Quebec fortunately has a cultural policy and the institutional framework to implement it. Last week the Quebec Arts Council (Conseil des arts et lettes du Québec) celebrated the recipients of four special career grants in media arts. One of them very deservedly went to documentarian Garry Beitel. Together with Helene Klodawsky I was asked to say a few words about Garry’s work – here are our notes – in English. (I’ll post the French version also.)
MAGNUS: These career grants are announced at a time when the kind of work Garry does is severely threatened because of cutbacks and policy changes. We need people like him, courageous long distance runners who can help maintain the documentary genre. We are honoured to have the opportunity to pay tribute to Garry, a creatively inspiring colleague with an impressive track record, and a filmmaker with inexhaustible energy and drive. Every year, Garry has a new film out, with a touching and thought-provoking story to tell.
HELENE: When I moved from Toronto to Montreal in the late eighties, it didn’t take me long to hear about Garry – this great Anglophone filmmaker who was making films about subjects that reflected Quebec’s cultural diversity. For me, Garry provided a model of what engaged filmmaking could be in Quebec. Bilingual and in love with French Montreal, his spirit was also rooted in English and Jewish worlds.
His work over more than thirty years has provided a fascinating encounter between inspiring characters from different communities, with different viewpoints, who are trying to build bridges and find a common language. Garry has documented relationships between young and old (in Bittersweet deliveries), between citizen and newcomer (in Aller-Retour and Asylum) Jew and non-Jew (Helene will mention some examples), Anglophone and Francophone (Nothing Sacred…) between the healthy and the infirm (Endnotes, The Man who Learned to Fall) with great respect, compassion and humour. His films lead us to discover neighbors we didn’t know and become familiar with the challenges they confront.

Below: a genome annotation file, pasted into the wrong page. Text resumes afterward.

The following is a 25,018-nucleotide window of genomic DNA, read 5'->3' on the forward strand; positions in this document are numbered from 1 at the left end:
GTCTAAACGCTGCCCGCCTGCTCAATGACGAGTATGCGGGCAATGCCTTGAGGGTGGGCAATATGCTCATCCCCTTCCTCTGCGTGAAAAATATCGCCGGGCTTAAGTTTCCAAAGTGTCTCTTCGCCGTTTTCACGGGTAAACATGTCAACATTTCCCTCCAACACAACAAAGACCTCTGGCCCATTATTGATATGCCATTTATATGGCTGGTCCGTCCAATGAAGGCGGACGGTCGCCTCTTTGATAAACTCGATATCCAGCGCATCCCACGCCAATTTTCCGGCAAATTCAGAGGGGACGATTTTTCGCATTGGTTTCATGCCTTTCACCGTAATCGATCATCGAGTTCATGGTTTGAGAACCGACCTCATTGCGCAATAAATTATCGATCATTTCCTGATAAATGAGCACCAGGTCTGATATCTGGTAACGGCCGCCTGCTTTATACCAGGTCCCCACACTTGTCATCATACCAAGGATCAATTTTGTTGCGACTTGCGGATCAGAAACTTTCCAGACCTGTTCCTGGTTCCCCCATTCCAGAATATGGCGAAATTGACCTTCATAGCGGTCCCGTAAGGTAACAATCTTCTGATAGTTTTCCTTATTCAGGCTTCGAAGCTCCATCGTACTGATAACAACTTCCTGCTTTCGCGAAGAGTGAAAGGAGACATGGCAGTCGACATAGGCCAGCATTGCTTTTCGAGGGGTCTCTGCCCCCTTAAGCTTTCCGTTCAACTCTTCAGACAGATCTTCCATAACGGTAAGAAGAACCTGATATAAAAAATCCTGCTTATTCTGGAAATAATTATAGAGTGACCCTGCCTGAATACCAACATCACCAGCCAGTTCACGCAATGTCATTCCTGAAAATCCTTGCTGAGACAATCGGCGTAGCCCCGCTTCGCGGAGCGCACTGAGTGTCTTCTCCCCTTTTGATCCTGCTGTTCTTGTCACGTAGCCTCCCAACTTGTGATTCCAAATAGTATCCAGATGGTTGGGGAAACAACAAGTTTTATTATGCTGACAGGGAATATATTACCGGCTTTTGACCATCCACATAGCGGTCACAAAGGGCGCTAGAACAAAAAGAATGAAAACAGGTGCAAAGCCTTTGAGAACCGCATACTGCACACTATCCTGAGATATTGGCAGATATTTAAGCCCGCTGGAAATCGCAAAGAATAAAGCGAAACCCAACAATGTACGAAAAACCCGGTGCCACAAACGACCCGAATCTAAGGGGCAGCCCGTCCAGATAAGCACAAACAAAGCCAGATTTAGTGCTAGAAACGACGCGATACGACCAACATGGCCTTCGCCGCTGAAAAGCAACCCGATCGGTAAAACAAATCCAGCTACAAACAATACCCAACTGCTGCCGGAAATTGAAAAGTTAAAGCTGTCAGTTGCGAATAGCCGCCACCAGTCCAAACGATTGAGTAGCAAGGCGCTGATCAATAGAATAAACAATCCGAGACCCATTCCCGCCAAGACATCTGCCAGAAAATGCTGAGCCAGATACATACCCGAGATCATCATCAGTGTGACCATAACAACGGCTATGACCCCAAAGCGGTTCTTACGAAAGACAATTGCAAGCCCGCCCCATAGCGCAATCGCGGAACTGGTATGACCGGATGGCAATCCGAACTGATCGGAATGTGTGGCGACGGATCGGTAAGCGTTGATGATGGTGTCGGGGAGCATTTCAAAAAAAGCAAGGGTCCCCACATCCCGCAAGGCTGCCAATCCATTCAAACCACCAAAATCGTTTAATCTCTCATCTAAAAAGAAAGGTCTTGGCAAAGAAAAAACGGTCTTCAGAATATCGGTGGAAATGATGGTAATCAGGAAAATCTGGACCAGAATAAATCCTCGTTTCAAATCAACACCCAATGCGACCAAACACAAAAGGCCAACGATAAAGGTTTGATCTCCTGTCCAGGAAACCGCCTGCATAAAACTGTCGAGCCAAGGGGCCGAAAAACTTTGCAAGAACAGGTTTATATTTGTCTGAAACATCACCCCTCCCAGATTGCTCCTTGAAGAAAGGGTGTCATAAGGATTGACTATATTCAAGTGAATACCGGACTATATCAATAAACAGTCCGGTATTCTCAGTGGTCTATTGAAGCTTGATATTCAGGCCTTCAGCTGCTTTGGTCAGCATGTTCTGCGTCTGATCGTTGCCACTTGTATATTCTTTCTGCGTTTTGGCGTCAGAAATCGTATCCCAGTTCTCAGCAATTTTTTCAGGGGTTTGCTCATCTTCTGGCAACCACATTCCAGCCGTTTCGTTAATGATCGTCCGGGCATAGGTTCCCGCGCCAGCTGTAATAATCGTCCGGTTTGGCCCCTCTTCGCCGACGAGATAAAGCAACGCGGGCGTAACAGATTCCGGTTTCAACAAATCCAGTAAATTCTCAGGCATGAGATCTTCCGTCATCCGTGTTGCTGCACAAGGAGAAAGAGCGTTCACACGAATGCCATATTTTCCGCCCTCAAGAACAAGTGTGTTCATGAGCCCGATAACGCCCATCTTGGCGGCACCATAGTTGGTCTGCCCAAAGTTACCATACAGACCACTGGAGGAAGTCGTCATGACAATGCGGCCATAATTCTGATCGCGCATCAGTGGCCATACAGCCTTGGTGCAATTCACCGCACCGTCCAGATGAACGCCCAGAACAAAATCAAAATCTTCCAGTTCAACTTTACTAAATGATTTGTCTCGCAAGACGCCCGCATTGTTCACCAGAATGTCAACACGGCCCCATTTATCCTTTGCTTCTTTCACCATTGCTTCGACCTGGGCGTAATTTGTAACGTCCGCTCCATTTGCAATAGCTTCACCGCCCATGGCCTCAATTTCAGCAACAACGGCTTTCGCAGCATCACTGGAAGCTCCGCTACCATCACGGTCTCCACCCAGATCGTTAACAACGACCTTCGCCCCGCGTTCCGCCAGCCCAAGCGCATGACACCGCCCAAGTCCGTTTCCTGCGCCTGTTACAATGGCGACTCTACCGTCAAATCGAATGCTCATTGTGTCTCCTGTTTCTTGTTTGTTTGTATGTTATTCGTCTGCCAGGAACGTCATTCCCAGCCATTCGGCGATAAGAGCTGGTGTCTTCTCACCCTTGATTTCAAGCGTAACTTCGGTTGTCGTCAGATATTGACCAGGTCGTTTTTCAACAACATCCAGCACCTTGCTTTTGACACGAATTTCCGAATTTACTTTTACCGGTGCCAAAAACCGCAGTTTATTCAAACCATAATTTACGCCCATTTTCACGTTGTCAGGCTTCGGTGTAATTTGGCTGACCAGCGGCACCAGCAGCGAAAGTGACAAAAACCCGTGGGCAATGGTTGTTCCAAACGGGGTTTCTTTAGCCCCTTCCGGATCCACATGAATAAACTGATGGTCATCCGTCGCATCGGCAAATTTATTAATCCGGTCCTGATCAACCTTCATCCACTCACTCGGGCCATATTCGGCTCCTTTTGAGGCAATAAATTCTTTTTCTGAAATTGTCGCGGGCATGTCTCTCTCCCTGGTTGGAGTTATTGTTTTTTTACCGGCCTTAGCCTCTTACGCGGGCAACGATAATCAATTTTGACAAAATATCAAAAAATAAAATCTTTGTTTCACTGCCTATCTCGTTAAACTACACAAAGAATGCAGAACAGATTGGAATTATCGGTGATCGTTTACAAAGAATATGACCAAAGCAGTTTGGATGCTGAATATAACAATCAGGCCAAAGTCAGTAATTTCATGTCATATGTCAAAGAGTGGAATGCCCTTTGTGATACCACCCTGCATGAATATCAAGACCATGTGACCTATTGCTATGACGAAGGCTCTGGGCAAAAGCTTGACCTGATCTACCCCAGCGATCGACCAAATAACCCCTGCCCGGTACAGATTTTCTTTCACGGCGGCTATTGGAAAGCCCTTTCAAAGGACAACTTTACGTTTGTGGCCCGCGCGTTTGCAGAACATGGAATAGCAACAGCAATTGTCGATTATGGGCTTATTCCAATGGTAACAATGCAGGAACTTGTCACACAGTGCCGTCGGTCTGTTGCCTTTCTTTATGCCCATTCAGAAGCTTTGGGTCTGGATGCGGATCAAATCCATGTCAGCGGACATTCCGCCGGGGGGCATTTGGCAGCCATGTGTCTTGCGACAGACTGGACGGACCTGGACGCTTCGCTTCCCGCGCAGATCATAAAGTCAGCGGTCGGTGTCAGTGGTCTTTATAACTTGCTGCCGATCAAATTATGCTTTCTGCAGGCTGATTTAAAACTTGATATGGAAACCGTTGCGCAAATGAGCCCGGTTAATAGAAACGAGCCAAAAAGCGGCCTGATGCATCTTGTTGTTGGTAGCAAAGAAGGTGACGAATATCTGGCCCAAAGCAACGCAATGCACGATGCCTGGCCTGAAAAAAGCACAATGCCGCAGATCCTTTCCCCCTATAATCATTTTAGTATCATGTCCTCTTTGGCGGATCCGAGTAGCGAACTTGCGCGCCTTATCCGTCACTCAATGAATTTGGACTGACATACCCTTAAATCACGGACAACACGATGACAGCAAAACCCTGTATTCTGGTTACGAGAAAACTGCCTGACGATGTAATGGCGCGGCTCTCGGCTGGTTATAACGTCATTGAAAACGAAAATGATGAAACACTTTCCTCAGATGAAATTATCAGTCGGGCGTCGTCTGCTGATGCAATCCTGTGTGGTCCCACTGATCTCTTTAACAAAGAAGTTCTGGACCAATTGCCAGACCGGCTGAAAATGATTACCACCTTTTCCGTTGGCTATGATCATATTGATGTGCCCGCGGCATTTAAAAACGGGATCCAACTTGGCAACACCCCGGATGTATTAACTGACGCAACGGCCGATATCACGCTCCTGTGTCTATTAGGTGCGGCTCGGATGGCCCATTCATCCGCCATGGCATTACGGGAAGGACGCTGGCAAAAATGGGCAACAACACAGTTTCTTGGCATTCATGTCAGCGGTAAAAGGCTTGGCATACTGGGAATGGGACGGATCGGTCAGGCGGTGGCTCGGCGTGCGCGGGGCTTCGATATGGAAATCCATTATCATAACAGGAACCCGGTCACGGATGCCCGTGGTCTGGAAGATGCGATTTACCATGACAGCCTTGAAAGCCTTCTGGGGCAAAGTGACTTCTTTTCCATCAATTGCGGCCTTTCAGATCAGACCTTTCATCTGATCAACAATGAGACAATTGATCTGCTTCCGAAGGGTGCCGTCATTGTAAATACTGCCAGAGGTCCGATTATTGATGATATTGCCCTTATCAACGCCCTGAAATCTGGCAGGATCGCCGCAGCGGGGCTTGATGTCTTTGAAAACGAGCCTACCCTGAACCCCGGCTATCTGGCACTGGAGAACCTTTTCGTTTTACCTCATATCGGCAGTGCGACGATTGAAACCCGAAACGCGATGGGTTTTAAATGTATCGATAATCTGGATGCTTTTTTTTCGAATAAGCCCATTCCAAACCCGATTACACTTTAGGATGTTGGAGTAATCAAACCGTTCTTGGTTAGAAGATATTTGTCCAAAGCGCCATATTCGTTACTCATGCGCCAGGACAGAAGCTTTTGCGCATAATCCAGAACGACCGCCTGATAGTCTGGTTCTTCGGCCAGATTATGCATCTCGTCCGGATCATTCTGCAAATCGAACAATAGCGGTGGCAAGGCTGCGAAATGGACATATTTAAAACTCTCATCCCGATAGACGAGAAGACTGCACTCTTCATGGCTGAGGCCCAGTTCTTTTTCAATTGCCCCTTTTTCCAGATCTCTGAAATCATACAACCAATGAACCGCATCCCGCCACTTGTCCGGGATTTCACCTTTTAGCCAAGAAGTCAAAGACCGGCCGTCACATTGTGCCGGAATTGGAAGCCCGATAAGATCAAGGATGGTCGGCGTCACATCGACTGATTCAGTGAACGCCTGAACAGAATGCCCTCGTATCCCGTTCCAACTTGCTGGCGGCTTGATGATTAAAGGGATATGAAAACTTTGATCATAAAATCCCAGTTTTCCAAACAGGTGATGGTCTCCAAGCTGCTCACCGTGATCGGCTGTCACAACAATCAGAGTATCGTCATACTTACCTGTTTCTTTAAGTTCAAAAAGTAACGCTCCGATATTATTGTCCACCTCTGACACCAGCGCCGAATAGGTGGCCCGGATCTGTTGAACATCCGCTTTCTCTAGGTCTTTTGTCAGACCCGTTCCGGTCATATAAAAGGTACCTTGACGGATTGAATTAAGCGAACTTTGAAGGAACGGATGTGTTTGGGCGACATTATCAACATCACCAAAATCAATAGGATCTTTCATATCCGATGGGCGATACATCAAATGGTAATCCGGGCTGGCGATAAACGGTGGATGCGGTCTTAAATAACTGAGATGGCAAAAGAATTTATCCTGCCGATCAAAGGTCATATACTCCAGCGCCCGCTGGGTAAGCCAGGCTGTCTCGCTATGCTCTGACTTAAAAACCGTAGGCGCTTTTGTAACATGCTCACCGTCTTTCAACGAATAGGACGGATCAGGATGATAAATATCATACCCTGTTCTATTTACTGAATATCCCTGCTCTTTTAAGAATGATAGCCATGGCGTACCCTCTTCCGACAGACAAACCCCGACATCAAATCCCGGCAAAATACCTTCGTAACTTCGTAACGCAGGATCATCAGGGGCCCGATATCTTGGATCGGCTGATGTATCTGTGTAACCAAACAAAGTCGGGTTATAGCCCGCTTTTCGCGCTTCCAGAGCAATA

I find his work on people whose health is severely challenged – and the people who try to maintain a sense of dignity and meaning in their life, especially touching. His films give new depth to people and places we thought we know, but – we realize when watching his films – only knew superficially– for example Schwartz’s smoked meat restaurant, Santropol Roulant’s meals on wheels for the elderly, Josh Dolgin – La Presse and the Gazette’s cartoonists Serge Chapleau and Aislin. His films are embraced by a large public on both the small and big screens, and in festivals around the world. His stories enrich our collective memory and still speak to us twenty and thirty years after they were created.
Besides making wonderful films about community, individuals in transition, and the creative process, Garry’s films have brought us inside various expressions of Jewish life in Quebec. For example, in Bonjour! Shalom! Garry took us, for the first time, to Outremont to explore the tensions and friendships between Hassidic Jews and their secular, and French Catholic neighbours.
My Dear Clara is a Jewish story of love and longing set in Montreal, Poland and Russia during the Second World War. In Chez Schwartz our appetites are whetted as we follow a delightful melting pot of characters, and The Socalled Movie brings us inside a joyful fusion of funk and hip hop with traditional Klezmer music. The Jewish community has also recognized Garry for his films and for his all-round humanity and generosity.
In Yiddish, Garry’s other language, he is called a true “mentsh”, or a great human being. We are thrilled for you Garry.
Thanks to Tobi Elliott for help with this blog.